United Nations Secretary-General’s Statement:
Today we mark a sombre day seared in the minds of millions of people around the world. A day when nearly 3,000 lives from over 90 countries were taken by terrorists in cowardly and heinous attacks in the United States of America.
Thousands more were injured. On this day, my thoughts are with the victims and their families. We pay tribute to the survivors, who have had to overcome physical and emotional scars to get on with their lives.
We honour the first responders who put themselves in harm’s way, with many making the ultimate sacrifice, exemplifying the very humanity and compassion that terrorism seeks to erase. And we remember the solidarity, unity and resolve expressed 20 years ago by the international community, aiming for a future without terrorism.
Today, we stand in solidarity with the people of New York City, the United States of America, as well as all victims of terrorism everywhere around the world. We recommit ourselves to work together to uphold their rights and needs.
New York, 11 September 2021
United States Ambassador Linda Thomas-Greenfield’s Statement:
Today we honor the nearly 3,000 people, from the United States and 90 countries across the globe, who were taken from us on September 11, 2001. Twenty years later, we remember them – those who perished in the World Trade Center, including the heroic first responders who made the ultimate sacrifice to help others, the servicemembers and civil servants of the Pentagon, and the passengers of the four fateful flights, including those of Flight 93 who, in an act of pure courage, gave their lives for the sake of those on the ground. We also embrace and share our condolences with the family members and survivors who have lived with trauma, grief, and lasting health impacts from this horrible day.
This morning, I was honored to join President Biden, First Lady Dr. Jill Biden, two former presidents, National September 11th Memorial and Museum Chairman Michael Bloomberg, family members and survivors for a reading of names and six moments of silence.
Earlier this week, I had the opportunity to lead a visit by all 15 members of the United Nations Security Council to the National September 11th Memorial and Museum here in New York. This was the first public excursion of the Council since the onset of the COVID-19 pandemic, and it reflected our continued resolve to combat threats to international peace and security caused by terrorist acts. Visiting the memorial marked another milestone: the 20th anniversaries of Resolutions 1373 and 1368, which the Security Council adopted in the wake of September 11th and galvanized international counterterrorism cooperation efforts. Together, these resolutions called on all states to bring to justice the perpetrators, organizers, and sponsors of the September 11th attacks, as well as to redouble efforts to prevent and suppress terrorist acts. Twenty years later, the United States, our partners, and our allies continue to remember the events of September 11 that spurred international action — and we will never forget.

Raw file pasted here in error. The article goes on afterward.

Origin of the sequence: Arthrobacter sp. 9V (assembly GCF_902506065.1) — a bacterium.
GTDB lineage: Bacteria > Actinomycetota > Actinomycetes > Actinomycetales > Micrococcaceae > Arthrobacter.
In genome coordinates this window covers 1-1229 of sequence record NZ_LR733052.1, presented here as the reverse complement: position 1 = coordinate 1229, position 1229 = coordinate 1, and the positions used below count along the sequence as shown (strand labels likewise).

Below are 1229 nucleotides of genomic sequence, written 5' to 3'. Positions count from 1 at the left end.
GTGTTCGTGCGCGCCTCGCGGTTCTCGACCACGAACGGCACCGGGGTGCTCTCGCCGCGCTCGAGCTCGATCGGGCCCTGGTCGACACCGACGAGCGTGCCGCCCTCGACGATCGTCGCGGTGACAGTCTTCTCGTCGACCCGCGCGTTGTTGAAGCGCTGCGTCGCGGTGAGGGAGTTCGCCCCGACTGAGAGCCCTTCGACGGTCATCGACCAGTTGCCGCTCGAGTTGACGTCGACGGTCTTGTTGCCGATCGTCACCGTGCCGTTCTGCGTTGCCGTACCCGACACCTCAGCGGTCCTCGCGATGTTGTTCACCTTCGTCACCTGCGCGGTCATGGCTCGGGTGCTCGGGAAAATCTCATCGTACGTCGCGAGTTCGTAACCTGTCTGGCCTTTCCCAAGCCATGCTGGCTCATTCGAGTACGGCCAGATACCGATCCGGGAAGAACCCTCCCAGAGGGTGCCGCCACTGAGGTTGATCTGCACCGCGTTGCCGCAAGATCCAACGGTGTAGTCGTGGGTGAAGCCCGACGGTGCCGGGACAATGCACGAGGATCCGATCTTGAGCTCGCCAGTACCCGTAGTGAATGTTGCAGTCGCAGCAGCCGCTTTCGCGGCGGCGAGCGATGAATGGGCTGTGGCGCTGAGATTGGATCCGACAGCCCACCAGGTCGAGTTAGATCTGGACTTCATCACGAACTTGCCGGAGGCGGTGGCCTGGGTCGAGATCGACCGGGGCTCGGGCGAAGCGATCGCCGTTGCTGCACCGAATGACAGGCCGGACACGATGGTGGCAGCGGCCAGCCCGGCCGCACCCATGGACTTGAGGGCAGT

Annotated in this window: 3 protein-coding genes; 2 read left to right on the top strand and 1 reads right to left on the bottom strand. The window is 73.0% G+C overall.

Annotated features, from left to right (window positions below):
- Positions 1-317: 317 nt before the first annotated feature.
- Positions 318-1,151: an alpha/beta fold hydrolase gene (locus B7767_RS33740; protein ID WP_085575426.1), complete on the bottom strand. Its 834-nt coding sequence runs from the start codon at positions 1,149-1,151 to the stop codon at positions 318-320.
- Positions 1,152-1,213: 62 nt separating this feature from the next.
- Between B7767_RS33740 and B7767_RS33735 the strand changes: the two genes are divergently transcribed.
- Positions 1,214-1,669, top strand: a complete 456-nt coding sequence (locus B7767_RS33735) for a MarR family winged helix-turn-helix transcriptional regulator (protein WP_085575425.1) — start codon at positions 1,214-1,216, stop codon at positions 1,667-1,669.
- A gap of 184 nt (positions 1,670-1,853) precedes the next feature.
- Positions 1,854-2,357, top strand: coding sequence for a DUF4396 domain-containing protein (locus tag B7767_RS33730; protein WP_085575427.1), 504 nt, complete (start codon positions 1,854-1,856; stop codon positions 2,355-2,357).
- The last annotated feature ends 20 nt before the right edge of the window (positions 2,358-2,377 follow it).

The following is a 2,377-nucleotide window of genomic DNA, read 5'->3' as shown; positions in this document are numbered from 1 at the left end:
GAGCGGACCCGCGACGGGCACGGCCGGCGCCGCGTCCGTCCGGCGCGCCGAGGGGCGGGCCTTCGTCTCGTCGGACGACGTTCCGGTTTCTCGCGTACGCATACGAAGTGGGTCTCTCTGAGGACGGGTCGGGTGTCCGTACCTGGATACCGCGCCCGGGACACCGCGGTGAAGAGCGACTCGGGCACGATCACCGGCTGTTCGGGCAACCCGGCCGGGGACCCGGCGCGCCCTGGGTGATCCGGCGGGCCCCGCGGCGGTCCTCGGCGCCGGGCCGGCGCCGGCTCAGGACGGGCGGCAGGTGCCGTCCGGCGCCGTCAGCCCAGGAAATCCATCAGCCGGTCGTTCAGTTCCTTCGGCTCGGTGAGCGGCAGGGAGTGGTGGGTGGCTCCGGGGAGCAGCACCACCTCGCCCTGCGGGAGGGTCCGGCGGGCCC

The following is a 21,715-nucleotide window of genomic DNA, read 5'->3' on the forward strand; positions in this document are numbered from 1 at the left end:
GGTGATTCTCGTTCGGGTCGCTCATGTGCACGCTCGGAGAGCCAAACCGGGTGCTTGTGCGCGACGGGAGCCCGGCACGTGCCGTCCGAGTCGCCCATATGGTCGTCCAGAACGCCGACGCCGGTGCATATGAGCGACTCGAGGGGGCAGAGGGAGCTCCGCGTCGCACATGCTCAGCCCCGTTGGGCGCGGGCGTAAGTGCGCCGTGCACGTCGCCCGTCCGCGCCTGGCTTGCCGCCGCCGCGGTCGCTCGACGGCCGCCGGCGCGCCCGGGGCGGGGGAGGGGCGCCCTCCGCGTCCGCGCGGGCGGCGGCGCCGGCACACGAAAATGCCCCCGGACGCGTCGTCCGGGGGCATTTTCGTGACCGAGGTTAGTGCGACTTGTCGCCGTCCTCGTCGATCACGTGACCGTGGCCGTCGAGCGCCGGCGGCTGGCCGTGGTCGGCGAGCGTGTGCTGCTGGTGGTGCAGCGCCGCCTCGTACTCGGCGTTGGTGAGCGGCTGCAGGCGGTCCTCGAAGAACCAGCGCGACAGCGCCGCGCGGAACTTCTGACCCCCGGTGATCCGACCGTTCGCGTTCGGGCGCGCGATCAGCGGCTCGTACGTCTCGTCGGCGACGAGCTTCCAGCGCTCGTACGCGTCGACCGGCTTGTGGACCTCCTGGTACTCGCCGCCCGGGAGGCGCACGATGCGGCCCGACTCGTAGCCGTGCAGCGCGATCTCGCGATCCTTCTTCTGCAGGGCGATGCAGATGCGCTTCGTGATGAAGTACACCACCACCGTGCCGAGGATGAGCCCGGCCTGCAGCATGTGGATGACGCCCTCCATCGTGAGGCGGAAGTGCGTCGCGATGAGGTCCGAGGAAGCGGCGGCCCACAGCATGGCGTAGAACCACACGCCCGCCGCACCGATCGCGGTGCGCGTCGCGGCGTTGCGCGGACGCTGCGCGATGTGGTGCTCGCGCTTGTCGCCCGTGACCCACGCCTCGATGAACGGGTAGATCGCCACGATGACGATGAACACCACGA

As we honor those who perished, we reflect on the spirit of service, cooperation, and unity that defined the international community’s response to the horrifying attacks on that September morning. As the Glade inscription at the September 11th Memorial reads: “Here we honor the tens of thousands from across America and around the world who came to help and to heal, whose selflessness and resolve, perseverance and courage, renewed the spirit of a grieving city, gave hope to the nation, and inspired the world.”